GENEVA (AP) -- China filed World Trade Organization cases Friday challenging U.S. anti-subsidy tariffs on 22 Chinese goods including steel, widening a conflict between the two giant trading partners.
The cases come as a weakening global economy fuels trade frictions as governments try to boost exports and create jobs.
China began its challenge by requesting consultations with the United States through the WTO to resolve the dispute. If that fails, China can request a ruling by a WTO panel, which can order the United States to scrap measures found to violate free-trade commitments or to pay compensation.
Beijing appeared to be challenging Washington's overall approach to subsidies and dumping as well as its handling of individual cases.
China's mission to the WTO accused Washington of improperly using antidumping measures to shield American companies from competition.
"The relevant practices constitute the abuse of trade remedy measures which undermines the legitimate interests of China's enterprises," said a statement by Beijing's mission to the WTO.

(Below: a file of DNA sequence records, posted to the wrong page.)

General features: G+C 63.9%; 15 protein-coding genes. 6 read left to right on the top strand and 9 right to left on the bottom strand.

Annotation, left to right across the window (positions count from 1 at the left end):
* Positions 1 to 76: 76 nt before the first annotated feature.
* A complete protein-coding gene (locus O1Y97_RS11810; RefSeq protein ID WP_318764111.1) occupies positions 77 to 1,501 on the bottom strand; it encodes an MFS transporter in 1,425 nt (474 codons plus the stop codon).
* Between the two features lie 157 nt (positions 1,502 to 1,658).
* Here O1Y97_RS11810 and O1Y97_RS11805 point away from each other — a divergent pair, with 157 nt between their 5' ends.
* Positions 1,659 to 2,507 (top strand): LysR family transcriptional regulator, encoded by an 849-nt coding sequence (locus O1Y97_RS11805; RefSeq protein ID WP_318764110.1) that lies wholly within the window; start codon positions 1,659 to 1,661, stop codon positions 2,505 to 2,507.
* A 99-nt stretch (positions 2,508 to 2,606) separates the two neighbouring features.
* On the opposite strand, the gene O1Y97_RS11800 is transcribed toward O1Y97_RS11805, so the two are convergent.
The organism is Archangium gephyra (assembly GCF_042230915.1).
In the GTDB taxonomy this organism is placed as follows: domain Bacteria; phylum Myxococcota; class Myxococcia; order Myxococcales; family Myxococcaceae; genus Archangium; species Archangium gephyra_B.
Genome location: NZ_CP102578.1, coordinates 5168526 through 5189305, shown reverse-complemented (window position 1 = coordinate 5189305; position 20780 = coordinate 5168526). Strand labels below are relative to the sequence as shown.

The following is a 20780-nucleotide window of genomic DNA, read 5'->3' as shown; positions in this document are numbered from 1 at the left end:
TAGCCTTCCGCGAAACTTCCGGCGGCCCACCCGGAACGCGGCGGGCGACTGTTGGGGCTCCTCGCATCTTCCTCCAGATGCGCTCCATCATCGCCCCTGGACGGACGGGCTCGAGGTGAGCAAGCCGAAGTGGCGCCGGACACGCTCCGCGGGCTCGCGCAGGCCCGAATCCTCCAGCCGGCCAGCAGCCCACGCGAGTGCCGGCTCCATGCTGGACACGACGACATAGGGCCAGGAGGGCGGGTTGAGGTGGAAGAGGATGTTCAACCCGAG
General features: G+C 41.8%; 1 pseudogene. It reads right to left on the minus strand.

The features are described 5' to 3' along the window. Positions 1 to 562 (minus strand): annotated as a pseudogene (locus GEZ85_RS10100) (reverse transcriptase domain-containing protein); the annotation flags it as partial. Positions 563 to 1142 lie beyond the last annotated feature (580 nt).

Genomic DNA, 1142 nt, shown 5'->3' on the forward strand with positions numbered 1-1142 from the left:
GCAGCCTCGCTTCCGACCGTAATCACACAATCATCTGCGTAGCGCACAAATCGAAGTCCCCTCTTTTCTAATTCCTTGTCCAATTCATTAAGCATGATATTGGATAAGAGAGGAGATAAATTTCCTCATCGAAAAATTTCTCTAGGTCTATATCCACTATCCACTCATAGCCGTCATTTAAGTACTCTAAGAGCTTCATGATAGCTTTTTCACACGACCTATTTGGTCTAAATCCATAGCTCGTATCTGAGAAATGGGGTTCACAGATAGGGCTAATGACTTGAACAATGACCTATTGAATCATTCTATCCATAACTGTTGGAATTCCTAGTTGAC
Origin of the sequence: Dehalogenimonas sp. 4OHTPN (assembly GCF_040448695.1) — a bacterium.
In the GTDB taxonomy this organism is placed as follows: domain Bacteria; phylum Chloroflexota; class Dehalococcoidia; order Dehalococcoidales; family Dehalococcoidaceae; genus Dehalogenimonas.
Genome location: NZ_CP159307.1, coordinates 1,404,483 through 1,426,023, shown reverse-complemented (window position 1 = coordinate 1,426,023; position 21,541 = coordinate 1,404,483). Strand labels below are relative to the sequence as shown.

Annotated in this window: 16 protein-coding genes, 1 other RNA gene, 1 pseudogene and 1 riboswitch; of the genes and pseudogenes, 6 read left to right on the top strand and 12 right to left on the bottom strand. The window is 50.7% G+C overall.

It complained Washington repeated its "wrongful practice" in the latest dispute over Chinese-made solar power equipment.
The Chinese statement said the disputed U.S. measures affect Chinese exports to the United States worth a total of $7.3 billion. It gave no details but the Chinese government's Xinhua News Agency said products included steel, paper and solar cells.
The two governments also have argued over access to each others' markets for poultry, tires and other goods.
On Thursday, China's Commerce Ministry issued a ruling that the U.S. government paid improper subsidies for six renewable energy projects, violating free-trade rules. The ministry gave no indication how Beijing might respond.
That ruling came in an investigation launched in November after Washington began a probe into whether Chinese manufacturers were selling solar cells and other equipment in the United States at improperly low prices.
The U.S. Commerce Department issued a preliminary ruling in that case last week that concluded Chinese manufacturers engaged in unfair practices. It proposed raising tariffs by as much as 31 percent to compensate for improper Chinese government subsidies.
The Commerce Ministry earlier accused U.S. investigators of acting unfairly in the solar case by looking at other economies to estimate what Chinese producers' costs should be and how much government support they received.